Sunday, April 17, 2011

1995: Trial of the Century

It may not have been the trial of the century, but it certainly was the media frenzy of the century, and a kind of a sneak preview of the 24/7 shark hunt for new frenzies that our cable networks have become. 

So, O.J. Simpson. I've made a conscious decision over the last year and a half not to run very many OJ cartoons, in large part because I felt it was one of the most overreported stories of the decade, and we all had more important things to talk about, like the GOP onslaught. The OJ case, I felt, didn't really tell us that much about ourselves.

Okay, so I was wrong.

The Simpson case tells us plenty about the state of race relations in the US, the state of relations between the sexes, and about the crucial questions of state power and the corruption of our major institutions. If you believe, as I do, that OJ Simpson killed those two people, AND that the LAPD planted evidence in an attempt to secure his conviction, then the OJ case presents any number of legal and ethical dilemmas.

If the above is true, then OJ had to walk, no matter how odious that is. The alternative is to expose all of us to unfettered state power, and lord knows the state has enough power at its disposal. It should come as no surprise that a jury of mostly working class African Americans had no trouble believing that their local police would frame a suspect. In a murder case with no weapon or eyewitness, the state's case comes down to the integrity of its investigators, and that, my friends, is history.

The Fuhrman tapes are as important a document as the Packwood diaries, and even more appalling. His boasts of killing suspects and planting evidence are a chilling reminder of the abuse of power found every day in our nation's major cities.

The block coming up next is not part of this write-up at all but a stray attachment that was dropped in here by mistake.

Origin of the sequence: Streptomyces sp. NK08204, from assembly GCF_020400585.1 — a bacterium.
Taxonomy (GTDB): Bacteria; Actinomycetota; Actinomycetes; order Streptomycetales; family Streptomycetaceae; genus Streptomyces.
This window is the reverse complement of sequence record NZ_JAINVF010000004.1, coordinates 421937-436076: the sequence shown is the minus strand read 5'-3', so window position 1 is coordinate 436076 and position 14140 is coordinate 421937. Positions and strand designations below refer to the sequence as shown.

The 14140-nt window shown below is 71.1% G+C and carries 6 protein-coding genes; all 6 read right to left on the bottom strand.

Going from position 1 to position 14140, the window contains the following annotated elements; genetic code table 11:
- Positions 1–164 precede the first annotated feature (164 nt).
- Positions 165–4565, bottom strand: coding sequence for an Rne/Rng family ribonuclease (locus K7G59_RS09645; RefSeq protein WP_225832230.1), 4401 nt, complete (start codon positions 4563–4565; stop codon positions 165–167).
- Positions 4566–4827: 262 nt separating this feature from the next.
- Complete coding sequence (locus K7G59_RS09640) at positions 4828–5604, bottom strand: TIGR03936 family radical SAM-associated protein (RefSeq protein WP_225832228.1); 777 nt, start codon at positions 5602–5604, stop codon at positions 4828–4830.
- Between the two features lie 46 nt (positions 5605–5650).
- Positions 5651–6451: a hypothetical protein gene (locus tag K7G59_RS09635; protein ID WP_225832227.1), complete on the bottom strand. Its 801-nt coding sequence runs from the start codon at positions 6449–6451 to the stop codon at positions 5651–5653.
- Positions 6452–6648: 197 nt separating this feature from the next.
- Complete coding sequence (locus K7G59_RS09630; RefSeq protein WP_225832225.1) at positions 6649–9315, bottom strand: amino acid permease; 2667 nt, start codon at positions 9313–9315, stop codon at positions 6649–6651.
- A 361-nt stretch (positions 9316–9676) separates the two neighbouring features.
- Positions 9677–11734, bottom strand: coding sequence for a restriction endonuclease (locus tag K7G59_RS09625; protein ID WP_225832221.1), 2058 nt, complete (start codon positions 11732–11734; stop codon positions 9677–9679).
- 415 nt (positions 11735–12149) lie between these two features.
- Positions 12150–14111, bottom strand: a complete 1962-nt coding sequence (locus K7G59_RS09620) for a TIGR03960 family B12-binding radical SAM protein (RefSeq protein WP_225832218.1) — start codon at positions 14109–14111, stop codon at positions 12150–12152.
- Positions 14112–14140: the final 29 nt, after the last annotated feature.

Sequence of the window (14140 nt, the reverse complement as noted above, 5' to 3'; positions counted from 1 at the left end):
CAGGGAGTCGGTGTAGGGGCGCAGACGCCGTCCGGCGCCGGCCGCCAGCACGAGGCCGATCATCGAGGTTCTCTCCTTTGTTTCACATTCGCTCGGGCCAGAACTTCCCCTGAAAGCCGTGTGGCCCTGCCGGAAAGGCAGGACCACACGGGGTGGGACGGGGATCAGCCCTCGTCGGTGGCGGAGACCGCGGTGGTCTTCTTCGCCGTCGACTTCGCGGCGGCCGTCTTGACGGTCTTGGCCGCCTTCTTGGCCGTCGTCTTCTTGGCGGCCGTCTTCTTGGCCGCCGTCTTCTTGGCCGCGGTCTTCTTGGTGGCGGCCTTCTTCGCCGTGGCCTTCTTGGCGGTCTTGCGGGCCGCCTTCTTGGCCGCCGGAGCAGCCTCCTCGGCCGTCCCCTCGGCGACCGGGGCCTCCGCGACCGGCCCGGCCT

The problem with my point of view, as well as any hypothetical effort by the jury to send a "message" to the LAPD, is that OJ's case is such an aberration. Not one defendant in a million has the resources he had to challenge the state's case against him. Thus any deterrent effect upon LA's finest will likely be disregarded, just like the lip service given to reform after the Rodney King beating. The LAPD is notorious as a haven for Klansmen and Neo-nazis, and Mark Fuhrman couldn't have made a career of it there if he were some sort of rogue elephant, as in the wishful thinking of the law-and-order crowd.

In the vast majority of capital crimes, the defendant is massively outgunned by the resources of the state-which is why we have a bill of rights. Fuhrman and Vanatter ran roughshod over the Fourth and Sixth Amendments (what's left of them after the work of GOP Supreme Court appointees, that is). The prosecution seemed to expect the jury to ignore this, as well as both detectives' obvious perjury.

But if we allow the LAPD to bend the rules to convict the obviously guilty OJ, then anyone is fair game, including yourself. Those who complain about the interminable appeals process for capital crimes, would do well to consider how they'd handle it if they were wrongfully accused of such a crime.

A major study of the death penalty in the US found that over four hundred people had been wrongfully convicted of capital crimes in this century, with over forty wrongfully executed. I don't know about you, but I'm not so eager to give police and prosecutors more leeway with illegally seized evidence...unlike the redoubtable Judge Ito.

Anyway, we haven't heard the last of the OJ case by a long shot, but I've saved up every cartoon I got since last June, and this issue, there's four pages of them. If that seems like too much, there's twice as many cartoons on the other burning issues of the day.

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